ST. LOUIS – A St. Charles County man lost an appeal against Syberg’s restaurant last week, after suffering an allergic reaction in 2015 while attending Easter brunch.

Andrew Denney sought $50,000 in damages and court costs, claiming Syberg’s Westport was negligent, committed breach of warranty, and caused him emotional distress over the ordeal.

According to court documents, Denney, who has a seafood allergy, went to the Maryland Heights restaurant on April 5, 2015, for brunch. Syberg’s had separated its shrimp station from other food offerings, and Denney made sure to avoid that table.

While in the buffet line, Denney asked a Syberg’s employee if a particular item contained seafood. The employee identified the item as “cheesy hash brown casserole” and said it did not have seafood in it. However, the item was not hash browns, but rather “crab-stuffed cod.”

After eating some of that food, Denney suffered symptoms of an allergic reaction, including chest pains and a swollen throat. He took anti-allergy medication and felt nauseous. Paramedics arrived and treated Denney with additional anti-allergens. Denney declined to go to the hospital and left to go to a friend’s house.

Denney claimed to have had continued symptoms during the drive, and that he passed out and fell after arriving at his friend’s residence. His friend got home a few hours later and took Denney to a hospital.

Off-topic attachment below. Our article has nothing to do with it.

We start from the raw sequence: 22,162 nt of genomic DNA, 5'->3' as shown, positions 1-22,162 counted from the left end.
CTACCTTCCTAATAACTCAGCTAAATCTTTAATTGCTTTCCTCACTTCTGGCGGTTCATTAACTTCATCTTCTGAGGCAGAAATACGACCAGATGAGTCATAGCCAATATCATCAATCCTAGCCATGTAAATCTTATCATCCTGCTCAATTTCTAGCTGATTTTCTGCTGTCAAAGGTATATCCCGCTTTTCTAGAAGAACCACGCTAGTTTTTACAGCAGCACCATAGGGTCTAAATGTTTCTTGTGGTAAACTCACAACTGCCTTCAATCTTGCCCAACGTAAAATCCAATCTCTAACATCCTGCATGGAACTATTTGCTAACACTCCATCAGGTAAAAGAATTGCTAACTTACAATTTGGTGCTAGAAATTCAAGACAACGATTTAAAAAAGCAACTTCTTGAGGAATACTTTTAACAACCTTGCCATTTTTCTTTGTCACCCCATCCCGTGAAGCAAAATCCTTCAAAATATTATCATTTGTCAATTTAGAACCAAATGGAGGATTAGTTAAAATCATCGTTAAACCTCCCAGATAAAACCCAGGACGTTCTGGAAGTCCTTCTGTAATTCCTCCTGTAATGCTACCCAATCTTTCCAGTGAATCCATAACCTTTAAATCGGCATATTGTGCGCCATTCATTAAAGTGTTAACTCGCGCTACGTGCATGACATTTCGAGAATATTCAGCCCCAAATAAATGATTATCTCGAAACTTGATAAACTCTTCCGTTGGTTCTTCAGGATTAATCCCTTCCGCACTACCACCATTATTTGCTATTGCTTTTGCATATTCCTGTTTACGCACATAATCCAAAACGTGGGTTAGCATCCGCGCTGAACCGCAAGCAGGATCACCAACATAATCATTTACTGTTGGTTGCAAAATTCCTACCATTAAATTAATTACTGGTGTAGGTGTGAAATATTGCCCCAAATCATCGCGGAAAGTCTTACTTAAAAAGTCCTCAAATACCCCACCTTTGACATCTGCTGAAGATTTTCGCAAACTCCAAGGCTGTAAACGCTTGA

A St. Louis County jury determined Denney had suffered $50,000 in damages, but that he was 90% at fault. As a result, the presiding judge awarded Denney just $5,000 in damages. Denney appealed, seeking the full $50,000.

On April 11, 2023, the Missouri Court of Appeals upheld the St. Louis County Circuit Court’s ruling and $5,000 in damages.

During the appeals process, Denney told the court he did not inform Syberg’s staff that he had a seafood allergy, and that he didn’t read the buffet menu. In a 1959 case, the Missouri Supreme Court ruled the law recognizes “every person has the duty to exercise ordinary care to so conduct himself as not to injure others, and is liable to one who is harmed by a breach of that duty.”

Denney also could not identify the employee who misinformed him about the cod.

Denney further alleged the paramedics injected him with epinephrine and not Benadryl while treating him at the restaurant. However, one of the paramedics testified and produced medical records in court showing Denney was treated with Benadryl. The court ruled Denney did not provide any expert testimony to support his claim.

Denney also claimed the circuit court unfairly denied his motions to strike several individuals from serving on the jury. The appeals court found he only moved to strike two jurors. Denney said those two individuals were biased because one person said they enjoyed dining there, while another made a joke during voir dire about him being drunk. The appeals court ruled both jurors had not acted with bias and nothing they said during questioning prevented them from serving on the jury.